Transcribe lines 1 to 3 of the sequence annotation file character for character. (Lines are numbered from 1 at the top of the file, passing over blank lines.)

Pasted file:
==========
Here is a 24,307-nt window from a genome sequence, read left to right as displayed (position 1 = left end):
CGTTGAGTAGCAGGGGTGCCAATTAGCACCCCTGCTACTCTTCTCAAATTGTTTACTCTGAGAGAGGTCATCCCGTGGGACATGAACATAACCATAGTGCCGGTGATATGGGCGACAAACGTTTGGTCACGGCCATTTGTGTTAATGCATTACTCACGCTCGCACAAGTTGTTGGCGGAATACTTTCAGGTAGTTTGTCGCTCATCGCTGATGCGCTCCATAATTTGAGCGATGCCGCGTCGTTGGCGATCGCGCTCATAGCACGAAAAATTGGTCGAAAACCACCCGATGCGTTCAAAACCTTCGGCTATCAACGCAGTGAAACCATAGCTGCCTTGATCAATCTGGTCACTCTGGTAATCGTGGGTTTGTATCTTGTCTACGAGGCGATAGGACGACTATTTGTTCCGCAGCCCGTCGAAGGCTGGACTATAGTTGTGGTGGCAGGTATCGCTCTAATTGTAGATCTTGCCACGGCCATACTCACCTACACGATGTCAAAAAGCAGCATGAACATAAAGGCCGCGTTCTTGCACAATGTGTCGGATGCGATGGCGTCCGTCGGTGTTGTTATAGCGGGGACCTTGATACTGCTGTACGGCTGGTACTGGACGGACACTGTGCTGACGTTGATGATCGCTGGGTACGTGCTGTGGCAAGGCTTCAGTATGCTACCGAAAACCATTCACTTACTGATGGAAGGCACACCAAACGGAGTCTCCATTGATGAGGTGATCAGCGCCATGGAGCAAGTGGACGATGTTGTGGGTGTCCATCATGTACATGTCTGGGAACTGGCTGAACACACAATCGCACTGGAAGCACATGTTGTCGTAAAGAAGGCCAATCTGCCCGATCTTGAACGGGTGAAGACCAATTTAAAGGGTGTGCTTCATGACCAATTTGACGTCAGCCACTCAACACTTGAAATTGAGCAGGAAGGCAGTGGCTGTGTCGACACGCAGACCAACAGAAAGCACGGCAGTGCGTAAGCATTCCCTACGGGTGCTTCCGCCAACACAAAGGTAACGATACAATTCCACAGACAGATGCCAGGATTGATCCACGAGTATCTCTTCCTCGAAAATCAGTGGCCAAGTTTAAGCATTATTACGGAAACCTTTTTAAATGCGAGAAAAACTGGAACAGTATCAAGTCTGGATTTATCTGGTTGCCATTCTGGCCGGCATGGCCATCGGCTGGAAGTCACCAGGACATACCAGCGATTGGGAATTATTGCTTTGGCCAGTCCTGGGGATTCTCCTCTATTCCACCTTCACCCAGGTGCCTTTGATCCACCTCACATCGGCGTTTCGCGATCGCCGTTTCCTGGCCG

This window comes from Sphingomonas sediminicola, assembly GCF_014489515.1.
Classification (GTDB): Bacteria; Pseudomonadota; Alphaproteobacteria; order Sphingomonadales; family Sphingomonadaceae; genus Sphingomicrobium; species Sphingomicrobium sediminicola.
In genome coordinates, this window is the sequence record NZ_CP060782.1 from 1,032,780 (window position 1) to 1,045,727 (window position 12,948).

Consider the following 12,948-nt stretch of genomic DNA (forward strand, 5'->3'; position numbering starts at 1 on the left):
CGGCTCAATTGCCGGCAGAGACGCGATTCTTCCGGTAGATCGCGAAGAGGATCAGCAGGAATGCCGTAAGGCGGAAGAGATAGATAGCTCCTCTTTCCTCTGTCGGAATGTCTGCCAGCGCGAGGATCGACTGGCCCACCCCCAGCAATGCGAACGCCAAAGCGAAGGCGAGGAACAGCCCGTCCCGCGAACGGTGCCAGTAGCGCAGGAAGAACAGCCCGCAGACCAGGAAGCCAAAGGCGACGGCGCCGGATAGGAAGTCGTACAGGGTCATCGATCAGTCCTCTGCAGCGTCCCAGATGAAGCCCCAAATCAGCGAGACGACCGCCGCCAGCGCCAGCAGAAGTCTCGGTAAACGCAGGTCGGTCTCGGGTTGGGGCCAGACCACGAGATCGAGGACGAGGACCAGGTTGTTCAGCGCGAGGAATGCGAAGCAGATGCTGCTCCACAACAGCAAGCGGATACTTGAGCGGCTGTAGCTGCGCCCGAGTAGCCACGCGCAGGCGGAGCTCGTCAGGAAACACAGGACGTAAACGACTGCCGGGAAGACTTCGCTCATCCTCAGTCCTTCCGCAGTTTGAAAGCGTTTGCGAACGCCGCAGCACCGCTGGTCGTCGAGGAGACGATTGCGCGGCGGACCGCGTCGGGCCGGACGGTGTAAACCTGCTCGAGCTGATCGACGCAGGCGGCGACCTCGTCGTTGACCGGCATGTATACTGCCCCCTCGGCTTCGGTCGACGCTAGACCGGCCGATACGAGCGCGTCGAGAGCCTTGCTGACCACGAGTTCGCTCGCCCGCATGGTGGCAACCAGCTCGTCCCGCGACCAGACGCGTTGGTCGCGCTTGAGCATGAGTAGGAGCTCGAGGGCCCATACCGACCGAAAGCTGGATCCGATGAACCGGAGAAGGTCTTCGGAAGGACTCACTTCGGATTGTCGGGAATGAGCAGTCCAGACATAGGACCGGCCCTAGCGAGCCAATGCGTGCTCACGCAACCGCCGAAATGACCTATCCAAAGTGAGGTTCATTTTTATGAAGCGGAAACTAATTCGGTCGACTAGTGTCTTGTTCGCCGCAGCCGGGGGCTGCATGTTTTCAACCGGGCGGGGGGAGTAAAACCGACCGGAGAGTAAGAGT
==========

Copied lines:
Here is a 24,307-nt window from a genome sequence, read left to right as displayed (position 1 = left end):
CGTTGAGTAGCAGGGGTGCCAATTAGCACCCCTGCTACTCTTCTCAAATTGTTTACTCTGAGAGAGGTCATCCCGTGGGACATGAACATAACCATAGTGCCGGTGATATGGGCGACAAACGTTTGGTCACGGCCATTTGTGTTAATGCATTACTCACGCTCGCACAAGTTGTTGGCGGAATACTTTCAGGTAGTTTGTCGCTCATCGCTGATGCGCTCCATAATTTGAGCGATGCCGCGTCGTTGGCGATCGCGCTCATAGCACGAAAAATTGGTCGAAAACCACCCGATGCGTTCAAAACCTTCGGCTATCAACGCAGTGAAACCATAGCTGCCTTGATCAATCTGGTCACTCTGGTAATCGTGGGTTTGTATCTTGTCTACGAGGCGATAGGACGACTATTTGTTCCGCAGCCCGTCGAAGGCTGGACTATAGTTGTGGTGGCAGGTATCGCTCTAATTGTAGATCTTGCCACGGCCATACTCACCTACACGATGTCAAAAAGCAGCATGAACATAAAGGCCGCGTTCTTGCACAATGTGTCGGATGCGATGGCGTCCGTCGGTGTTGTTATAGCGGGGACCTTGATACTGCTGTACGGCTGGTACTGGACGGACACTGTGCTGACGTTGATGATCGCTGGGTACGTGCTGTGGCAAGGCTTCAGTATGCTACCGAAAACCATTCACTTACTGATGGAAGGCACACCAAACGGAGTCTCCATTGATGAGGTGATCAGCGCCATGGAGCAAGTGGACGATGTTGTGGGTGTCCATCATGTACATGTCTGGGAACTGGCTGAACACACAATCGCACTGGAAGCACATGTTGTCGTAAAGAAGGCCAATCTGCCCGATCTTGAACGGGTGAAGACCAATTTAAAGGGTGTGCTTCATGACCAATTTGACGTCAGCCACTCAACACTTGAAATTGAGCAGGAAGGCAGTGGCTGTGTCGACACGCAGACCAACAGAAAGCACGGCAGTGCGTAAGCATTCCCTACGGGTGCTTCCGCCAACACAAAGGTAACGATACAATTCCACAGACAGATGCCAGGATTGATCCACGAGTATCTCTTCCTCGAAAATCAGTGGCCAAGTTTAAGCATTATTACGGAAACCTTTTTAAATGCGAGAAAAACTGGAACAGTATCAAGTCTGGATTTATCTGGTTGCCATTCTGGCCGGCATGGCCATCGGCTGGAAGTCACCAGGACATACCAGCGATTGGGAATTATTGCTTTGGCCAGTCCTGGGGATTCTCCTCTATTCCACCTTCACCCAGGTGCCTTTGATCCACCTCACATCGGCGTTTCGCGATCGCCGTTTCCTGGCCG

This window comes from Sphingomonas sediminicola, assembly GCF_014489515.1.